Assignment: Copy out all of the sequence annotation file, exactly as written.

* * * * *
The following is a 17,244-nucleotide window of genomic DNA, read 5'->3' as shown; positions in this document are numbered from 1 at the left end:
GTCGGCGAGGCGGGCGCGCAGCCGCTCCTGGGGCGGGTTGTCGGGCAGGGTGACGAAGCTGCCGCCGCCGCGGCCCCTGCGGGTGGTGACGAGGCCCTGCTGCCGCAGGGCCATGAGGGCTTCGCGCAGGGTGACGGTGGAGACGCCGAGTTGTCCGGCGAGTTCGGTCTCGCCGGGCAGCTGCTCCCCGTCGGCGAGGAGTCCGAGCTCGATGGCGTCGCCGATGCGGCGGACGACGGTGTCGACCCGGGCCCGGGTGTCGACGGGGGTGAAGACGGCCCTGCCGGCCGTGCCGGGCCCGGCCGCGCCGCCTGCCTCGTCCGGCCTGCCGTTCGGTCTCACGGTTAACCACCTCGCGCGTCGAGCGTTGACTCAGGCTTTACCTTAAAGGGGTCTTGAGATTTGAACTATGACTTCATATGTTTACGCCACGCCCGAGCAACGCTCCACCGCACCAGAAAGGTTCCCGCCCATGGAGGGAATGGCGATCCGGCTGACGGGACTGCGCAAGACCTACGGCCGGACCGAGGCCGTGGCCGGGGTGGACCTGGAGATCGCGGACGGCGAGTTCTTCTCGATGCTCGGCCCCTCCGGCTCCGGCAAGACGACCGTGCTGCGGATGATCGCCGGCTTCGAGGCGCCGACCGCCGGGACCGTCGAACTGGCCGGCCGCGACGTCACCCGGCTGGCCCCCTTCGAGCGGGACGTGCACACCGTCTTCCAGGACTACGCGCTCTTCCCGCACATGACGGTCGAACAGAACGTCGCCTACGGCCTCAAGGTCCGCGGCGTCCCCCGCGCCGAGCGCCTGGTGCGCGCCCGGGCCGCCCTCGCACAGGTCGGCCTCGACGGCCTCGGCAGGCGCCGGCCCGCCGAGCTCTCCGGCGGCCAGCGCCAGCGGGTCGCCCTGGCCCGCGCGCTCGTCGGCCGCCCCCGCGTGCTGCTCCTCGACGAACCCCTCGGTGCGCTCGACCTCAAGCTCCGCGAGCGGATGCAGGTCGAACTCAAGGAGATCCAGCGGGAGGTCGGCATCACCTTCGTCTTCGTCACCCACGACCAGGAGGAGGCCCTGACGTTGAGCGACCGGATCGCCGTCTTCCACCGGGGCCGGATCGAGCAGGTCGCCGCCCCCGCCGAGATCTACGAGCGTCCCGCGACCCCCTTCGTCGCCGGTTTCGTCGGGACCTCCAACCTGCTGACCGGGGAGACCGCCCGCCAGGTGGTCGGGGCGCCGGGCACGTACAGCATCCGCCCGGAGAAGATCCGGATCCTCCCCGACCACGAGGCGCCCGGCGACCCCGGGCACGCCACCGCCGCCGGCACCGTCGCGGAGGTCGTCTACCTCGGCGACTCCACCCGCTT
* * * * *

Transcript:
The following is a 17,244-nucleotide window of genomic DNA, read 5'->3' as shown; positions in this document are numbered from 1 at the left end:
GTCGGCGAGGCGGGCGCGCAGCCGCTCCTGGGGCGGGTTGTCGGGCAGGGTGACGAAGCTGCCGCCGCCGCGGCCCCTGCGGGTGGTGACGAGGCCCTGCTGCCGCAGGGCCATGAGGGCTTCGCGCAGGGTGACGGTGGAGACGCCGAGTTGTCCGGCGAGTTCGGTCTCGCCGGGCAGCTGCTCCCCGTCGGCGAGGAGTCCGAGCTCGATGGCGTCGCCGATGCGGCGGACGACGGTGTCGACCCGGGCCCGGGTGTCGACGGGGGTGAAGACGGCCCTGCCGGCCGTGCCGGGCCCGGCCGCGCCGCCTGCCTCGTCCGGCCTGCCGTTCGGTCTCACGGTTAACCACCTCGCGCGTCGAGCGTTGACTCAGGCTTTACCTTAAAGGGGTCTTGAGATTTGAACTATGACTTCATATGTTTACGCCACGCCCGAGCAACGCTCCACCGCACCAGAAAGGTTCCCGCCCATGGAGGGAATGGCGATCCGGCTGACGGGACTGCGCAAGACCTACGGCCGGACCGAGGCCGTGGCCGGGGTGGACCTGGAGATCGCGGACGGCGAGTTCTTCTCGATGCTCGGCCCCTCCGGCTCCGGCAAGACGACCGTGCTGCGGATGATCGCCGGCTTCGAGGCGCCGACCGCCGGGACCGTCGAACTGGCCGGCCGCGACGTCACCCGGCTGGCCCCCTTCGAGCGGGACGTGCACACCGTCTTCCAGGACTACGCGCTCTTCCCGCACATGACGGTCGAACAGAACGTCGCCTACGGCCTCAAGGTCCGCGGCGTCCCCCGCGCCGAGCGCCTGGTGCGCGCCCGGGCCGCCCTCGCACAGGTCGGCCTCGACGGCCTCGGCAGGCGCCGGCCCGCCGAGCTCTCCGGCGGCCAGCGCCAGCGGGTCGCCCTGGCCCGCGCGCTCGTCGGCCGCCCCCGCGTGCTGCTCCTCGACGAACCCCTCGGTGCGCTCGACCTCAAGCTCCGCGAGCGGATGCAGGTCGAACTCAAGGAGATCCAGCGGGAGGTCGGCATCACCTTCGTCTTCGTCACCCACGACCAGGAGGAGGCCCTGACGTTGAGCGACCGGATCGCCGTCTTCCACCGGGGCCGGATCGAGCAGGTCGCCGCCCCCGCCGAGATCTACGAGCGTCCCGCGACCCCCTTCGTCGCCGGTTTCGTCGGGACCTCCAACCTGCTGACCGGGGAGACCGCCCGCCAGGTGGTCGGGGCGCCGGGCACGTACAGCATCCGCCCGGAGAAGATCCGGATCCTCCCCGACCACGAGGCGCCCGGCGACCCCGGGCACGCCACCGCCGCCGGCACCGTCGCGGAGGTCGTCTACCTCGGCGACTCCACCCGCTT